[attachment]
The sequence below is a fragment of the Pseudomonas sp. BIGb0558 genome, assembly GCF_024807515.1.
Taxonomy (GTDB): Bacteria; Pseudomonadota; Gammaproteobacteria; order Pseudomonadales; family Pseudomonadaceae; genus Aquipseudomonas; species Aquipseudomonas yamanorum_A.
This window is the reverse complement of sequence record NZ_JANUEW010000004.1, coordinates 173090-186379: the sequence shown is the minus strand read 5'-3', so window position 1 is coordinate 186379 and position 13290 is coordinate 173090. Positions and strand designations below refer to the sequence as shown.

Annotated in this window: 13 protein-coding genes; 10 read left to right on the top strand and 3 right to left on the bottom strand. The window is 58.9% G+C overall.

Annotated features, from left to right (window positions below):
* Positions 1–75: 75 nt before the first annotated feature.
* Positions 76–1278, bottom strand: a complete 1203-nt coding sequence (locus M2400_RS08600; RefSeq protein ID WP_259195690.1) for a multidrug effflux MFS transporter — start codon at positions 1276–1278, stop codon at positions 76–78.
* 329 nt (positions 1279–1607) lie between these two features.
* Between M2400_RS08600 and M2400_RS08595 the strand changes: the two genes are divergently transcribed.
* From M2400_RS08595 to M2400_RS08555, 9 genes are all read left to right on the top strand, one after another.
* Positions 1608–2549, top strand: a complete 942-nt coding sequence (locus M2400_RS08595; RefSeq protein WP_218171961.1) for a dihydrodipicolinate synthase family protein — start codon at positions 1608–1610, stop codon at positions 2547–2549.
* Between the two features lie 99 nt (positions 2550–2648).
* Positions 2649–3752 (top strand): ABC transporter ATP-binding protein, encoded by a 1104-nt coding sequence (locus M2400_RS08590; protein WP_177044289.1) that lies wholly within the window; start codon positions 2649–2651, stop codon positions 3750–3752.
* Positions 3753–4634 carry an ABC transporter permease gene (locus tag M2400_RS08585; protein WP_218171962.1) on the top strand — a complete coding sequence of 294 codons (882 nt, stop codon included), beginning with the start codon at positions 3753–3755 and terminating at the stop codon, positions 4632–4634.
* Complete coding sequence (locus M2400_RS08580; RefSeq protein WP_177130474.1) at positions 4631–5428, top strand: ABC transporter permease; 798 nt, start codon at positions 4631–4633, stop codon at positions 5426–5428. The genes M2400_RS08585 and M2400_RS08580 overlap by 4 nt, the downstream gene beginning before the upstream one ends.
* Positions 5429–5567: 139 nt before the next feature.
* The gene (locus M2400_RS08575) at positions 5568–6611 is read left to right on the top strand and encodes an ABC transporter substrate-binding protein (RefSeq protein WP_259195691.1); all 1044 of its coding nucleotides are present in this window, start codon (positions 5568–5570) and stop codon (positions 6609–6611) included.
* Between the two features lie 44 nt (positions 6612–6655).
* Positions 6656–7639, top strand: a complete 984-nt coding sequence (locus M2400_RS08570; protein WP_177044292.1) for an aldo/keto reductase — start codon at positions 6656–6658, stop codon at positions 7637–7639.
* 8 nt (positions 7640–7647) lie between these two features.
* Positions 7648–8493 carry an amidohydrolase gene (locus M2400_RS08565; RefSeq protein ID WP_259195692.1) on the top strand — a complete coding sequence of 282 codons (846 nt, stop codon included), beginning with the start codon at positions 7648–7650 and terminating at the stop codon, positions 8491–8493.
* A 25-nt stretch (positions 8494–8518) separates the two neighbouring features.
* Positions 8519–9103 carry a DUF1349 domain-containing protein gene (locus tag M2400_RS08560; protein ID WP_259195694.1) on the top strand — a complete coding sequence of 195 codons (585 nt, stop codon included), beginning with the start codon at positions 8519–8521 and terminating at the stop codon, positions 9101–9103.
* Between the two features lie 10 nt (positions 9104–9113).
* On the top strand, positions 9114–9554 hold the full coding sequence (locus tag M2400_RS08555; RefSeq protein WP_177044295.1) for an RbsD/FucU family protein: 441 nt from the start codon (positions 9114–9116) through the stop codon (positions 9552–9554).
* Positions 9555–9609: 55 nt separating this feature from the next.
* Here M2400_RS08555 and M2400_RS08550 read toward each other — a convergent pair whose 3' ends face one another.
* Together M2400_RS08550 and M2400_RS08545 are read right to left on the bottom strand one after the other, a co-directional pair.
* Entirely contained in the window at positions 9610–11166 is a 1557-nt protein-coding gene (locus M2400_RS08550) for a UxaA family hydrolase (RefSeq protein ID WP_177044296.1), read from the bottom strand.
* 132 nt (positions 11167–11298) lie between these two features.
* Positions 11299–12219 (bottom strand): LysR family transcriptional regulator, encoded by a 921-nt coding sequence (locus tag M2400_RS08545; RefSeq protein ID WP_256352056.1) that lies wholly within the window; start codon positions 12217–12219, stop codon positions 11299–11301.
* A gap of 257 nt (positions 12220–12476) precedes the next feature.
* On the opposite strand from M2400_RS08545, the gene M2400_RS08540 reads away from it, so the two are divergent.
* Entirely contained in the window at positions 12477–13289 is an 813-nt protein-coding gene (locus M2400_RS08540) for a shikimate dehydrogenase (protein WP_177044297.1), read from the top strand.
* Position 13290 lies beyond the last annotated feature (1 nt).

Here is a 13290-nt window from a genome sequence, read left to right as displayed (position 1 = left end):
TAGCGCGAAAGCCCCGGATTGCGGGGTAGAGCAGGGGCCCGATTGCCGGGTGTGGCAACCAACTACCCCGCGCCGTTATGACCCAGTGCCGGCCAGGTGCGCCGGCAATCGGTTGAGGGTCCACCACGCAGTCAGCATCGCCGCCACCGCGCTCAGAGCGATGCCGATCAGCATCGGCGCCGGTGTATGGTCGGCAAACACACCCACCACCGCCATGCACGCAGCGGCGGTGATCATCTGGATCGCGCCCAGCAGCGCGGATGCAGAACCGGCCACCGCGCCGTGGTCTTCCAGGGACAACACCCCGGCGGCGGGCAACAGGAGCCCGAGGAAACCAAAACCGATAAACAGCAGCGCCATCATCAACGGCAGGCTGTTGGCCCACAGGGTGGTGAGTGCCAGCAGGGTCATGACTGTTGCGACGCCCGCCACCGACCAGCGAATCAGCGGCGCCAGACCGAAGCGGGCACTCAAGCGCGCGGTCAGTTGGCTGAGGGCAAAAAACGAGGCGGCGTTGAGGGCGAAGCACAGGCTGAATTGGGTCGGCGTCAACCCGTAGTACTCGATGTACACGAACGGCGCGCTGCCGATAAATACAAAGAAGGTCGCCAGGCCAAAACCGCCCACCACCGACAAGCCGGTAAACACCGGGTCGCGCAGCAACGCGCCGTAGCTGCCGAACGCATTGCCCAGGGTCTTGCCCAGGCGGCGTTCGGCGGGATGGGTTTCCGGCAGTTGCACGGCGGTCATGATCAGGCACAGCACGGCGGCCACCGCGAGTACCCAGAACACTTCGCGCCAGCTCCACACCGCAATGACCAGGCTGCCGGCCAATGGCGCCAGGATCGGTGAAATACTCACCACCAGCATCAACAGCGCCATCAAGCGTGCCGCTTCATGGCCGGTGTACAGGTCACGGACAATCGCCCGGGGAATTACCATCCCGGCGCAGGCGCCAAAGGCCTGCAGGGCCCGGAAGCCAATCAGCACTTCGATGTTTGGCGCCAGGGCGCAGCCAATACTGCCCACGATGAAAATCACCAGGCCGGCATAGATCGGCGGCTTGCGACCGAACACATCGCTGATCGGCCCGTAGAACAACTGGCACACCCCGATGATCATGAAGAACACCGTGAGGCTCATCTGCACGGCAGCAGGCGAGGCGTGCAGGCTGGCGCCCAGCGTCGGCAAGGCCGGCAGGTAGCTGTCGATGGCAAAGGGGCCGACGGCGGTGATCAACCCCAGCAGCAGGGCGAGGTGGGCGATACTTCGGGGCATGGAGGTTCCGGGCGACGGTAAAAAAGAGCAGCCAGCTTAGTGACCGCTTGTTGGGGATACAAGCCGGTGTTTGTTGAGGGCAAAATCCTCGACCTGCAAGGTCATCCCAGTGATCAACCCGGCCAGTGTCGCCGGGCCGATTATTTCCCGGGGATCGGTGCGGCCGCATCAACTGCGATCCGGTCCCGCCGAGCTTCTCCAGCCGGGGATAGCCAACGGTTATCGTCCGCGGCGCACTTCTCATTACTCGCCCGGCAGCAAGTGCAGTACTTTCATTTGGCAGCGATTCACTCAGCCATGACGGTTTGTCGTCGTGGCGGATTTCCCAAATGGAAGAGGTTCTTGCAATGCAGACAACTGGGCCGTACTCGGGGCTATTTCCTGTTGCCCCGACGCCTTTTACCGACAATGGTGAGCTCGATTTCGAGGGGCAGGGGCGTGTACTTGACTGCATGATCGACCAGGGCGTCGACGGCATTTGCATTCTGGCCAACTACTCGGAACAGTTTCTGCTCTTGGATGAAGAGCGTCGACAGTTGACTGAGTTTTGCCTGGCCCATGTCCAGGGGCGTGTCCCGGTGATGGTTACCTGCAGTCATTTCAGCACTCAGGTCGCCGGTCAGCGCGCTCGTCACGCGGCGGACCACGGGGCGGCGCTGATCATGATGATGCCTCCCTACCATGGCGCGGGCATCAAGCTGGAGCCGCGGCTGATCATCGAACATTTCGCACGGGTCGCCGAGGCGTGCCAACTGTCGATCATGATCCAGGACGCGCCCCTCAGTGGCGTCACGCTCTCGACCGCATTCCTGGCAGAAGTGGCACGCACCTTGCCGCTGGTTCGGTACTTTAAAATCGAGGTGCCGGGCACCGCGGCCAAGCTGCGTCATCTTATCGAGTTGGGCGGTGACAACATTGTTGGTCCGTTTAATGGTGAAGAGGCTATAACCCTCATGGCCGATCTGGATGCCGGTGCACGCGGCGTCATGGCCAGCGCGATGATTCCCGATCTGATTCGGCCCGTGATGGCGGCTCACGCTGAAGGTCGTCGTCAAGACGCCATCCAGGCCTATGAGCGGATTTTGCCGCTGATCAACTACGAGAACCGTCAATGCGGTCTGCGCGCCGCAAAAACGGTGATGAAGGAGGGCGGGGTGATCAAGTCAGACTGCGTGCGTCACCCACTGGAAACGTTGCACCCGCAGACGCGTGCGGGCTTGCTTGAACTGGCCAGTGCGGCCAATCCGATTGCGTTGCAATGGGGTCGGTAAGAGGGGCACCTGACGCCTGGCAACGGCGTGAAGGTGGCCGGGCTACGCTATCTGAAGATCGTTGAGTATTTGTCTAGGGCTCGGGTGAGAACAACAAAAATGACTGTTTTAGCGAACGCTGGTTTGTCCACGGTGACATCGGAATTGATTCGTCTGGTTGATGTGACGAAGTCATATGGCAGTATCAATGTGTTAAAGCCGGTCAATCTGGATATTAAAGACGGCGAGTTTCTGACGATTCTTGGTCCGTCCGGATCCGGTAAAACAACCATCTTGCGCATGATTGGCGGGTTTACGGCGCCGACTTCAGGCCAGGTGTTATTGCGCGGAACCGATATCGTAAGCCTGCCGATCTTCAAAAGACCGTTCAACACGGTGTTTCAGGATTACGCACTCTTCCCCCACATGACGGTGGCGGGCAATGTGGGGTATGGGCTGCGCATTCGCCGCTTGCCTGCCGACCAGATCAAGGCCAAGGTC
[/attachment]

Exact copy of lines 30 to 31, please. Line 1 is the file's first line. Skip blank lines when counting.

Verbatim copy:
* 132 nt (positions 11167–11298) lie between these two features.
* Positions 11299–12219 (bottom strand): LysR family transcriptional regulator, encoded by a 921-nt coding sequence (locus tag M2400_RS08545; RefSeq protein ID WP_256352056.1) that lies wholly within the window; start codon positions 12217–12219, stop codon positions 11299–11301.